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Home / Tips and Tricks / How to Boot Multiple Operating Systems on the Raspberry Pi with BerryBoot «Null Byte :: WonderHowTo

How to Boot Multiple Operating Systems on the Raspberry Pi with BerryBoot «Null Byte :: WonderHowTo

The Raspberry Pi loads an operating system from the SD card you are using, so you can store different operating systems on separate SD cards, depending on which operating system you want to run. A tool called BerryBoot reduces the number of SD cards you need by providing the ability to boot multiple operating systems from a single SD card, much like Boot Camp for Mac computers.

BerryBoot can hold a single 32GB SD card Multiple Penetration Testing Tools and Distributions. BerryBoot can configure the Pi to use an external hard drive or USB flash drive as the boot source, meaning that each hacker can boot its own multi-OS bootable USB flash drive.

Loading Raspbian, Parrot OS or Kali is as simple as the selection you start each time you launch your Pi. Switching from Kali Linux to Parrot OS with a simple reboot is great, and today it's about using and installing BerryBoot.

Why Different Operating Systems Use

There are many reasons for a hacker You want to choose when planning an action from a variety of operating systems. Different operating systems provide different community support and tools, and traditionally one virtual machine is used to test or use different operating systems.

The Raspberry Pi can support a variety of operating systems except Raspbian, including Kali Linux ] BlackArch Linux, Parrot OS and other pen test distributions

All These cards can be grouped into a large storage drive. Image of SADMIN / Null Byte

Boot from a USB flash drive instead of the SD card

Thanks to an open source project to develop BerryBoot images, there is now a growing collection of security Auditing images for the Pi, which can be added to a USB stick. Today we'll discuss how to set up BerryBoot on an SD card, but I will be giving a follow-up tutorial on how to do this with a USB flash drive that's loaded with a custom zero-byte image of offensive security distros intentionally Vulnerable Test Images

Many different operating systems all on a single USB flash drive. Image of SADMIN / Zero Byte

What you need

If you like hacking kits that make your life easier, you can buy most of those things together CanaKit.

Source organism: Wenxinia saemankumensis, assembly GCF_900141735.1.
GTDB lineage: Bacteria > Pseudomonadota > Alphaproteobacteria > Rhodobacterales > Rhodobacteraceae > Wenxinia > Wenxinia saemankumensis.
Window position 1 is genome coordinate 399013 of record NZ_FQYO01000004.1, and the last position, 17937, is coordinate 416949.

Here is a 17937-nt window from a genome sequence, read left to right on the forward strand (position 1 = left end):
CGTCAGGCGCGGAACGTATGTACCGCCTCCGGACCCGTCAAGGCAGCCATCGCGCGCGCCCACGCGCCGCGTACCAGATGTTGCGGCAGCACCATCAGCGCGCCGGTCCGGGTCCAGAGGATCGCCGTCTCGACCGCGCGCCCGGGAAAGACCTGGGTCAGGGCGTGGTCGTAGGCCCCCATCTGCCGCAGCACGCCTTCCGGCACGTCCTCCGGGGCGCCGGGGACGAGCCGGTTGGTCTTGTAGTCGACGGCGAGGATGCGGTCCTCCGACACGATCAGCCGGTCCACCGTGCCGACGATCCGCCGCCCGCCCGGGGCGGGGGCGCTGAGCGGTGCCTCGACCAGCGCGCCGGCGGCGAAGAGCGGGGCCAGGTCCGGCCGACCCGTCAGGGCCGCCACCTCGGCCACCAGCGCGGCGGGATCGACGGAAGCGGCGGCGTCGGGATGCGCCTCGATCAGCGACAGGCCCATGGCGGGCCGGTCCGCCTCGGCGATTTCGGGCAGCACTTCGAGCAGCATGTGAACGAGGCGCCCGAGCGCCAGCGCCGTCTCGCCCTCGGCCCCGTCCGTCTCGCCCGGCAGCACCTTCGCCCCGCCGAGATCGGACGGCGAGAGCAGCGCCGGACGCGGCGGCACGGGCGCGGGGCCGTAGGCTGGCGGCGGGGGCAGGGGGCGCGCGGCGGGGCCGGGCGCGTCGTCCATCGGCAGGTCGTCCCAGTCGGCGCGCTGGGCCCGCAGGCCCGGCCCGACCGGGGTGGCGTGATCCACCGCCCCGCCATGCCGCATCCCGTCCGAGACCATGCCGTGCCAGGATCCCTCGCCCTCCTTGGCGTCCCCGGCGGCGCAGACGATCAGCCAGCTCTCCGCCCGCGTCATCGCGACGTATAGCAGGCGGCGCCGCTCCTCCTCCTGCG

On Amazon: CanaKit Raspberry Pi 3 Complete Starter Kit – 32 GB Edition

Step 1: Prepare BerryBoot & SD Card

Thanks to BerryTerminal you can download the following BerryBoot files from the following links download. [19659002] Download the ZIP file and insert the SD card you want to use into your computer with an SD card adapter. You have to format it in FAT32. You can do this with the Disk Utility on a Mac. Select the inserted SD card, click "Delete", select "MS-DOS FAT" for the file format and click "Delete" again.

On Windows, you can format an external hard disk under DOS with FAT 32. Press Win + R enter cmd in the search box. It shows you the command prompt. At the command prompt, type the syntax format / FS: FAT32 F: if F is the drive letter of your external hard disk. Press Enter and the task will be executed.

Once the process is complete, extract the BerryBoot ZIP you downloaded and move the contents of the extracted folder to the newly deleted SD card. Eject the SD card and place it in your Pi.

These first files launch the Pi for the first time and set the configuration settings on first boot. When the first run is complete, you have the option of downloading various operating system images from a wired or wireless Internet connection.

Step 2: BerryBoot First Run

At your first run you will see a rainbow for some seconds. No panic! After hanging for a moment, BerryBoot launches and asks some basic configuration questions about your system. Once these variables are set, BerryBoot will start.

After the configuration has been set, you can choose which drive you want to install the operating system. First, select the SD card as each device you want to boot from must be connected each time you boot the pi for it to work. After selecting the SD card, leave the default setting ext4 and click on "Format".

Step 3: Boot Your Installed Operating System

Now you can select the operating systems you want to load. Now choose "Kali Lite" and make sure you are connected to the internet. The "Connection" bar below shows you which network you are connected to. Click "OK" to start downloading the selected operating system.

The download may take a long time if connected slowly. Once it's done, you should see Kali Lite in your list of installed operating systems. Exit to close the configuration window and use the operating system just downloaded.

Step 4: Start Your Installed Operating System

After the first startup of BerryBoot, Kali Linux is automatically selected as the operating system to boot. Once a short time has elapsed, boot on your Pi! In Kali Linux. The default logon credentials are root and toor as always.

You can now download other operating systems on your BerryBoot SD card to easily switch between systems as needed. Stay up to date on BerryBoot images and a tutorial on installing on a USB flash drive. You can ask me questions here or @ sadmin2001 on Twitter or Instagram

Do not miss: More Raspberry Pi Hacking Guides on Null Byte

Cover Picture and Screenshots of SADMIN / Null Byte

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